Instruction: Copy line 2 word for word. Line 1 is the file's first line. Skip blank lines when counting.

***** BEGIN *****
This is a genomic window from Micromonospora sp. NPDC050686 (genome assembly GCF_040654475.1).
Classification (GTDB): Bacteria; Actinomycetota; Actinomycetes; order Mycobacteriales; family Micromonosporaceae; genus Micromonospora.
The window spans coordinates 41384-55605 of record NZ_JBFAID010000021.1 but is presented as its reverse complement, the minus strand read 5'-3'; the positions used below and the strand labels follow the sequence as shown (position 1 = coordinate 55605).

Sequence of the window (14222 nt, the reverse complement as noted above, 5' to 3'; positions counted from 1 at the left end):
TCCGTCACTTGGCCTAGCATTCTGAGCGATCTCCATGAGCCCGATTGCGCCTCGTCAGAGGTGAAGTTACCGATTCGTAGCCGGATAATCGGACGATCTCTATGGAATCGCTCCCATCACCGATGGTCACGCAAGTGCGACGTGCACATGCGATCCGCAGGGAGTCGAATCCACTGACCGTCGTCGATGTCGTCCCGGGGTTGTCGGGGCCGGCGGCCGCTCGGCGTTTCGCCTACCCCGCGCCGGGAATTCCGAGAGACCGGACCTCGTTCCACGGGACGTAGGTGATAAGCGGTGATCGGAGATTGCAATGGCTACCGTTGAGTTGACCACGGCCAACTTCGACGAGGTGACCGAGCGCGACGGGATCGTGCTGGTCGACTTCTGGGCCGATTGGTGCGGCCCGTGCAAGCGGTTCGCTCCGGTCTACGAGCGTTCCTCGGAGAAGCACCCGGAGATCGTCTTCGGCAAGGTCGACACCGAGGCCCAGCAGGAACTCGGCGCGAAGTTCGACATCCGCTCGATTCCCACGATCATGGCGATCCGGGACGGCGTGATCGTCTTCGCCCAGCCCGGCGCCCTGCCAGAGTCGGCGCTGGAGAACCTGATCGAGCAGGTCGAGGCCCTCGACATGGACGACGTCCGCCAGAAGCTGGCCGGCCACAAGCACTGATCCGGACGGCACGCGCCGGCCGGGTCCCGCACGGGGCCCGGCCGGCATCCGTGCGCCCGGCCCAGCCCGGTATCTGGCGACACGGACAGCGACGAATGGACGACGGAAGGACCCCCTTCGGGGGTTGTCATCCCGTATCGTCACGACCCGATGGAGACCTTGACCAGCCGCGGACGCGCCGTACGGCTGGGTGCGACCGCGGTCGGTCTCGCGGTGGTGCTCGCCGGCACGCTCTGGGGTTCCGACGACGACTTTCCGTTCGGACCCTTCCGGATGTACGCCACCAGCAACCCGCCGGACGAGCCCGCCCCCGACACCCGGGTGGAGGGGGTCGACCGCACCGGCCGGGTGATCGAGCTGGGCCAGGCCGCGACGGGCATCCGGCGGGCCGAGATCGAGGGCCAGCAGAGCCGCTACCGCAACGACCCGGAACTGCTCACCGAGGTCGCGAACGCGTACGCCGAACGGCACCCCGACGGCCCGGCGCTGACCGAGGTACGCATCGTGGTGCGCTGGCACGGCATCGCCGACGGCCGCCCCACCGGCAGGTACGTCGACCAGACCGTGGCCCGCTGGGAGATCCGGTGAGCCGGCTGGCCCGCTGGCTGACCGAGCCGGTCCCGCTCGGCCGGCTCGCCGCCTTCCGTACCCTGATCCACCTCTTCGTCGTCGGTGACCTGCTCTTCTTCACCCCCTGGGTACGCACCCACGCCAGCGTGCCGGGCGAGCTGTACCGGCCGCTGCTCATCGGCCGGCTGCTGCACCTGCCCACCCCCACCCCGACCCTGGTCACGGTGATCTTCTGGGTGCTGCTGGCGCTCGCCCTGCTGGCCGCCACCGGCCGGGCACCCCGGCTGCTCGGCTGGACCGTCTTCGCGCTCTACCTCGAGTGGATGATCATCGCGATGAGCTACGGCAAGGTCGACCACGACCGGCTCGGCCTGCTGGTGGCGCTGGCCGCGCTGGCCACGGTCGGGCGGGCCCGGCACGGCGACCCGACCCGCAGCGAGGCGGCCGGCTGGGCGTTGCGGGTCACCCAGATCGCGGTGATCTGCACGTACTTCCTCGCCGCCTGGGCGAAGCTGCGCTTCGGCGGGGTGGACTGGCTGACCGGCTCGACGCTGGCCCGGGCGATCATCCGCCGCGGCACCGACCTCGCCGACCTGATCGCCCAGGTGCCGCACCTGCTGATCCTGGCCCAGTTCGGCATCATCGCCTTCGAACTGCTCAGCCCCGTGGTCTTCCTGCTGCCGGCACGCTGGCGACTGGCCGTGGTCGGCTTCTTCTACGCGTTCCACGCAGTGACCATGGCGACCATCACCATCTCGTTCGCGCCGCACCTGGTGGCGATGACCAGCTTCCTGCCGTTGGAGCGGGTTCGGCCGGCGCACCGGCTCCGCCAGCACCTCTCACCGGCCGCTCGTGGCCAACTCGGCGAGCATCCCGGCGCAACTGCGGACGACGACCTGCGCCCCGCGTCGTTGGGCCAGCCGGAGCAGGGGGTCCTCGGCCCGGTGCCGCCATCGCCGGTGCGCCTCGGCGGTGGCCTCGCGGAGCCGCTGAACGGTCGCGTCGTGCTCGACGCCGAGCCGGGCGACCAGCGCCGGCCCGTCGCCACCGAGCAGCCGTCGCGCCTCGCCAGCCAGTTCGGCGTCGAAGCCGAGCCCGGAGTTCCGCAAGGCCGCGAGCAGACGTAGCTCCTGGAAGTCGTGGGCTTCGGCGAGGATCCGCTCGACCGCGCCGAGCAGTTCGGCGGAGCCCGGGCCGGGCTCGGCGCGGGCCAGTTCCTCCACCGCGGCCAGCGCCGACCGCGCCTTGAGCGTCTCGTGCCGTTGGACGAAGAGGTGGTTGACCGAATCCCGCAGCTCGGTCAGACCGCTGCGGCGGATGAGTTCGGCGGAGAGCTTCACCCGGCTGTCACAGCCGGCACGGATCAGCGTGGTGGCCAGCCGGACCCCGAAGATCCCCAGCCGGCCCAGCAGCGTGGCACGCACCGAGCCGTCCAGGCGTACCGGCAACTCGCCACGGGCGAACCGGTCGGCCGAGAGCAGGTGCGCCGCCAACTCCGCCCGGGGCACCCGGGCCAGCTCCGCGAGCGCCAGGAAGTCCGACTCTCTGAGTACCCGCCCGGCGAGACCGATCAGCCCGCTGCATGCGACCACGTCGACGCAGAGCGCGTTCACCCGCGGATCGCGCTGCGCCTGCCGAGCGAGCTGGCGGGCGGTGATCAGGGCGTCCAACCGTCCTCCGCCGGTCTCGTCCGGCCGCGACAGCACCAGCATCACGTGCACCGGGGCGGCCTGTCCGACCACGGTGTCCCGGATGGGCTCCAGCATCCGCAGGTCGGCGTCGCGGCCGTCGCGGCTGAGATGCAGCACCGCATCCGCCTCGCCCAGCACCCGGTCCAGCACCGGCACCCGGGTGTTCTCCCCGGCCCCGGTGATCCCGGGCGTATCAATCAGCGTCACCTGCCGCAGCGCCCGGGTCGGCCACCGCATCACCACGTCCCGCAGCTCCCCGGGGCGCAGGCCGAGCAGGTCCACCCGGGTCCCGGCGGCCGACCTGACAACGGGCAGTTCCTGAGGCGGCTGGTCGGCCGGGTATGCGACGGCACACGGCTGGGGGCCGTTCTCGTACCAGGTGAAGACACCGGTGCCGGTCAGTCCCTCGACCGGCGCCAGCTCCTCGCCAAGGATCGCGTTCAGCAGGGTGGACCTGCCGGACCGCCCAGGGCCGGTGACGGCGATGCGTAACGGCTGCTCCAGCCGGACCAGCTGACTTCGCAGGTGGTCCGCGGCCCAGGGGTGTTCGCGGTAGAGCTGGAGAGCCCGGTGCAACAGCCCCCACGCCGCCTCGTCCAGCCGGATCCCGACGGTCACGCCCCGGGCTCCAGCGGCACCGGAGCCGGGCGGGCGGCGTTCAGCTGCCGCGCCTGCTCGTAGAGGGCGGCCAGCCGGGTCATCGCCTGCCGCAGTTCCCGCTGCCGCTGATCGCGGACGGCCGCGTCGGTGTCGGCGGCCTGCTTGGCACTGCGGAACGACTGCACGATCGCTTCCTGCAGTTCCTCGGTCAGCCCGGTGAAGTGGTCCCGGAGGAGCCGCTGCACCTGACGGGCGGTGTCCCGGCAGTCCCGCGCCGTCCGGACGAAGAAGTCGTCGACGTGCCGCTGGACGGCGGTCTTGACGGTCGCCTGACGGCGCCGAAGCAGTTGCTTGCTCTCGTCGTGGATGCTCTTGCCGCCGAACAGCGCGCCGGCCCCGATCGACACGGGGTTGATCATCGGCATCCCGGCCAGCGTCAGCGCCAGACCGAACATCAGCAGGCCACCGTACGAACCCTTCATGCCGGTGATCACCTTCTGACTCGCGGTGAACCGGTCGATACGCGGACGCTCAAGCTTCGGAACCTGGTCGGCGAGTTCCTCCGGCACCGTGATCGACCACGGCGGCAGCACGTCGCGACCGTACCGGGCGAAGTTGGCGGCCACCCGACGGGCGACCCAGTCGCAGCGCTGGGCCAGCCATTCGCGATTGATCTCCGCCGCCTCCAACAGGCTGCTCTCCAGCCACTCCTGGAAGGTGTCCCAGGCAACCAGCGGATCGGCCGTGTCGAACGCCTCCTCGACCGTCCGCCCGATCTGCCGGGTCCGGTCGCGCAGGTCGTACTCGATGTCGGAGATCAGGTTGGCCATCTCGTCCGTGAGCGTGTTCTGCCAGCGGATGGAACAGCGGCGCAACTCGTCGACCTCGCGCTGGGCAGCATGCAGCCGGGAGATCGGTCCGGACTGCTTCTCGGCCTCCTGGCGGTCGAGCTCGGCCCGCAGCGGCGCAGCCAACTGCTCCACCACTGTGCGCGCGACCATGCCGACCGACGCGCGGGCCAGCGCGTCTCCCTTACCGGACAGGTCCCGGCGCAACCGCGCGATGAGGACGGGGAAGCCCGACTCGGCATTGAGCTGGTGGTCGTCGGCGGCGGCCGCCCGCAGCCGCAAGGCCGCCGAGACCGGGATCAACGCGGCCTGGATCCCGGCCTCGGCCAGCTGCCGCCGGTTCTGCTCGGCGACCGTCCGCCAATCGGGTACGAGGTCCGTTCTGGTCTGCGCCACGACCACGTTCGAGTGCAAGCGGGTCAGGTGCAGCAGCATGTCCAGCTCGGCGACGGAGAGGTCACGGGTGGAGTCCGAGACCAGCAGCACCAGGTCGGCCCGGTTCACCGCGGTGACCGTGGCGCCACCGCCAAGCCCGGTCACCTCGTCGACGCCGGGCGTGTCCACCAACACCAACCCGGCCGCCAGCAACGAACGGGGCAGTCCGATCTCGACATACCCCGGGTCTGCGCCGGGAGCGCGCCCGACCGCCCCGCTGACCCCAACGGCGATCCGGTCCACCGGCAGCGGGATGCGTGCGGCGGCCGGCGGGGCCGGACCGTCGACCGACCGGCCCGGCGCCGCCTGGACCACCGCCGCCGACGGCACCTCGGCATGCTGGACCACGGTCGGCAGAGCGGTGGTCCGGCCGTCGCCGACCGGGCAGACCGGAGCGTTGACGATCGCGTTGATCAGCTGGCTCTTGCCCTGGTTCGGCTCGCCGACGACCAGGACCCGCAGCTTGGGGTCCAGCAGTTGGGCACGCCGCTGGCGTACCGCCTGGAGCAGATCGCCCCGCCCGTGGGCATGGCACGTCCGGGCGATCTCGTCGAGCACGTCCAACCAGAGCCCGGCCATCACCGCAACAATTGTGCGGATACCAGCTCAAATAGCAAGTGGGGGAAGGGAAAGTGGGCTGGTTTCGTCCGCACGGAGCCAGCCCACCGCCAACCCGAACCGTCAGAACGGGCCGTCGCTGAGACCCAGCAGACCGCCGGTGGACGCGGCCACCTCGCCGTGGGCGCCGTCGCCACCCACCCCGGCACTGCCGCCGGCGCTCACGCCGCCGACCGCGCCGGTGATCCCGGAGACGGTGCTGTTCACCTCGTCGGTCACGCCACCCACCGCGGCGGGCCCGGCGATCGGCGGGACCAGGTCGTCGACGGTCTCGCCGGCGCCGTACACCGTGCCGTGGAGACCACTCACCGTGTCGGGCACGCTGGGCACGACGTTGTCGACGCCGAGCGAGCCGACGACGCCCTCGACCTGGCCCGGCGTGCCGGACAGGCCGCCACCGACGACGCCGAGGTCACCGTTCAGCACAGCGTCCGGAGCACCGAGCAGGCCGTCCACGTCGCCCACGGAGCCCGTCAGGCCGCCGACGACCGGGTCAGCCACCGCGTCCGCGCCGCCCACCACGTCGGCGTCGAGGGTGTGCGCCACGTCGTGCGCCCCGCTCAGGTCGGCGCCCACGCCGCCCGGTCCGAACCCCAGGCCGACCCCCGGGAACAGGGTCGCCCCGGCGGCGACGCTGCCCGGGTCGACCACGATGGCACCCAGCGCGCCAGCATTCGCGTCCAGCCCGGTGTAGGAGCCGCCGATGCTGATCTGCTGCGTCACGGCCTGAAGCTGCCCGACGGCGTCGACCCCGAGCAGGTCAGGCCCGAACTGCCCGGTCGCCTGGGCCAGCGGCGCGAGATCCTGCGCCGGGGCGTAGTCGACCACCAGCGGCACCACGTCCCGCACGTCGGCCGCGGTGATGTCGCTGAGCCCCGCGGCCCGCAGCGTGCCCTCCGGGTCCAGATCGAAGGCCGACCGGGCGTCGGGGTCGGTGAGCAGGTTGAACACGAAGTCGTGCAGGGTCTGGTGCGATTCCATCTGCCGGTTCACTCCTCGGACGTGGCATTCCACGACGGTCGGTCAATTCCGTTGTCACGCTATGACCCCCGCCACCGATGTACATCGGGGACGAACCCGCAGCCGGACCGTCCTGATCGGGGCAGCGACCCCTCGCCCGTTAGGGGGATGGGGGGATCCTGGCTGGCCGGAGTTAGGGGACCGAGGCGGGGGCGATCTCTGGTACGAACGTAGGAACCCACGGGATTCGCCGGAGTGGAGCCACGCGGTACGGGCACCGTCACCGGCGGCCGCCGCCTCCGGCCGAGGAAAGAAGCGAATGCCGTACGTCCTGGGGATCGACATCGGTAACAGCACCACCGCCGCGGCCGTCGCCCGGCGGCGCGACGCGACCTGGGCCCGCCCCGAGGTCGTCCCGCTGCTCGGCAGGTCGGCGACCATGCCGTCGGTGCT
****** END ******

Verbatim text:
Classification (GTDB): Bacteria; Actinomycetota; Actinomycetes; order Mycobacteriales; family Micromonosporaceae; genus Micromonospora.